Some New, Little-known, or Unstudied Writings of the Báb (1819-1850)

By Stephen Lambden

First presented at the Irfan Colloquia Session #123
Bosch Baha'i School: Santa Cruz, CA
May 22–25, 2014
(see list of papers from #123)


    As is well-known, the Bāb wrote, dictated or revealed many thousands of Arabic and Persian verses. The roughly 500 page Islamic holy book, the Arabic Qur'ān, contains just over 6,200 verses. In various of his writings, the Báb himself has stated that he bequeathed to humanity in excess of 200,000 (or as much as 500,000) verses. This is over 100 times the magnitude of the Qur'ān and many times the length of the whole of the Bible. Studying the writings of the Báb and their place in history is a lifetime's obligation for the Bahá'í­ seeking comprehensive knowledge.

    Many of these sacred writings of the Báb remain little known and unstudied. In several of his scriptural writings the Báb divided his writings into five or six categories as is evident, for example, in the title of his book The Kitāb-i Panj Sha`n (Book of the Five Modes [of Revelation]) : (1) Ayat = Arabic verses; (2) Munajat = Devotional pieces, prayers, supplications; (3) Khutbas = Literary Sermons, Orations or Homilies; (4a) Suwar-i `ilmiyya = Surahs expressive of divine knowledge"; (4b) Tafasir [sing. Tafsir] = Scriptural Commentaries and (5) Farsi = Persian language revelations.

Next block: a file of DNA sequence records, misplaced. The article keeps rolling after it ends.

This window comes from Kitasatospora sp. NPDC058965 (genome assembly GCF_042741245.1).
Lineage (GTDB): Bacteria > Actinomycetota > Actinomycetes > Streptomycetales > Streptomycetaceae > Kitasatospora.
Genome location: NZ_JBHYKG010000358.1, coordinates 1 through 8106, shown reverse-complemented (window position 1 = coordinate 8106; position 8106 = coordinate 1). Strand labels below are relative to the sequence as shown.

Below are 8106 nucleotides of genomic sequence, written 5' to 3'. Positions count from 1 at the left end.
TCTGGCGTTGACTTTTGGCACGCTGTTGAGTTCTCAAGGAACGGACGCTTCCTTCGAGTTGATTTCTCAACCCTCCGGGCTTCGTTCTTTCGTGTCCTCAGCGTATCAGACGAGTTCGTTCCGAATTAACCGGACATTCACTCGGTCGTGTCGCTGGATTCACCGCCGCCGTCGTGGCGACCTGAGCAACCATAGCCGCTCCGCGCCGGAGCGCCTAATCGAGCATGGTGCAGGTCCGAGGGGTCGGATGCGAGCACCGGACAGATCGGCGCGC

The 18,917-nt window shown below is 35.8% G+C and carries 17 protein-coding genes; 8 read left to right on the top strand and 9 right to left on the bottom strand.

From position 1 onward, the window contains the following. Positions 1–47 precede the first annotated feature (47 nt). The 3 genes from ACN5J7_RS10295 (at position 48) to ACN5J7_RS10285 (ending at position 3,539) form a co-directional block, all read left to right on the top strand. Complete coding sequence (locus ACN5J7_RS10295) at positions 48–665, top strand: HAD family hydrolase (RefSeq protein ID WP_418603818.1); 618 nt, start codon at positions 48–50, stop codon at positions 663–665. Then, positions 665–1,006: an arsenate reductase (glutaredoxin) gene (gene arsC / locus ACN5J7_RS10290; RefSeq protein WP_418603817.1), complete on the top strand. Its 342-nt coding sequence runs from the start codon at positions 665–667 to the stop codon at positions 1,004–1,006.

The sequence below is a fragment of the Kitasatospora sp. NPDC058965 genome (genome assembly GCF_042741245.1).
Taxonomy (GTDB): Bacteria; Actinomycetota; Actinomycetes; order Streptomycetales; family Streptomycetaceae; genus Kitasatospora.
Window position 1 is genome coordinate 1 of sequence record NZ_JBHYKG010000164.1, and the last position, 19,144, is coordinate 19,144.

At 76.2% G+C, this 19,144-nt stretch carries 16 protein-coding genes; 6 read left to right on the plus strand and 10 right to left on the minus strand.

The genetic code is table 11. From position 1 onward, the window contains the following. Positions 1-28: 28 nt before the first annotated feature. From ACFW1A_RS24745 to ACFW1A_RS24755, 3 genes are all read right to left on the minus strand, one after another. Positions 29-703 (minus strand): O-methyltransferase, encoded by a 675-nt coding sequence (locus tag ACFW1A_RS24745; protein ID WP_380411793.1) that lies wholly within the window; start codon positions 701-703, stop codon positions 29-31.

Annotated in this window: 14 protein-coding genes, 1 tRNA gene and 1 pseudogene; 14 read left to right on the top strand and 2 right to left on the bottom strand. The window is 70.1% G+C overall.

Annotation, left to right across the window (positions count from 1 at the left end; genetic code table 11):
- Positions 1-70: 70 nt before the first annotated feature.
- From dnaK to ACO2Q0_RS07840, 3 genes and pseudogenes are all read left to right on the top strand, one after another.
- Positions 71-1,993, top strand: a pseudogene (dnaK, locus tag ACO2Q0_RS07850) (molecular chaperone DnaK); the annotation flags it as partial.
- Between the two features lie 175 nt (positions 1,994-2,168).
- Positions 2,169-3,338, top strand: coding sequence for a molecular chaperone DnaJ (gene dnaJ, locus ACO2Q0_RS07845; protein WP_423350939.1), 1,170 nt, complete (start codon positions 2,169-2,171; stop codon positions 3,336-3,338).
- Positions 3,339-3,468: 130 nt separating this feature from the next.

As far as their literary forms go, the writings of the Bāb are found in a variety of Abrahamic or Islamic scriptural forms. Such categories include (alphabetically listed):

    • Bayan (= "Exposition", "Clarification"), most notably the Arabic and Persian Bayans as well as other materials given this general classification.
    • Dala'il (pl. sing. DalÄ«l) "Testimonia" or "Proof" text of the kind commonly collected in Istidlaliyya writings "¦
    • Haykal (pl. hayakil), "Temple", "Body" and associated esoteric or jafr related and talismanic texts.
    • Khutba (pl. khutub), "Literary Sermons", "Homilies", "Discourses" "¦
    • Kitab (pl. kutub) meaning books or letters including, for example, the Kitab al-ruh (Book of the Spirit)
    • Lawh (pl. alwah) indicating a scriptural "Tablet", letter or other literary communication in Persian, Arabic or both.
    • Sahifah (pl. suhuf) `Epistle', `tract' "¦
    • Salat, Du`a, Munajat "¦ `Prayers', `Supplications', `Devotionals' "¦
    • Suras (pl. suwar) meaning sÅ«rahs (lit. `unit', `section',"chapter"); there are 111 two to six page surahs in the Qayyum al-asma' or "Commentary on the Surah of Joseph (Q. 12).
    • TafsÄ«r (pl. tafasir), a "commentary" often on the Qur'ān, a HadÄ«th text or part of examples of Islamic sacred writings.
    • Ziyarah ("Visitation"): A commemorative prayer or devotional meditation usually to be recited on visitation to the grave or shine of a twelver Imam or an elevated Bábí or other individual figure or group.

    In this presentation a few examples of lesser known and untranslated writings of the Báb falling under each of the above categories will be surveyed.

    See also Some New, Little-known, or Unstudied Writings of Bahá'u'lláh (1817-1892) .


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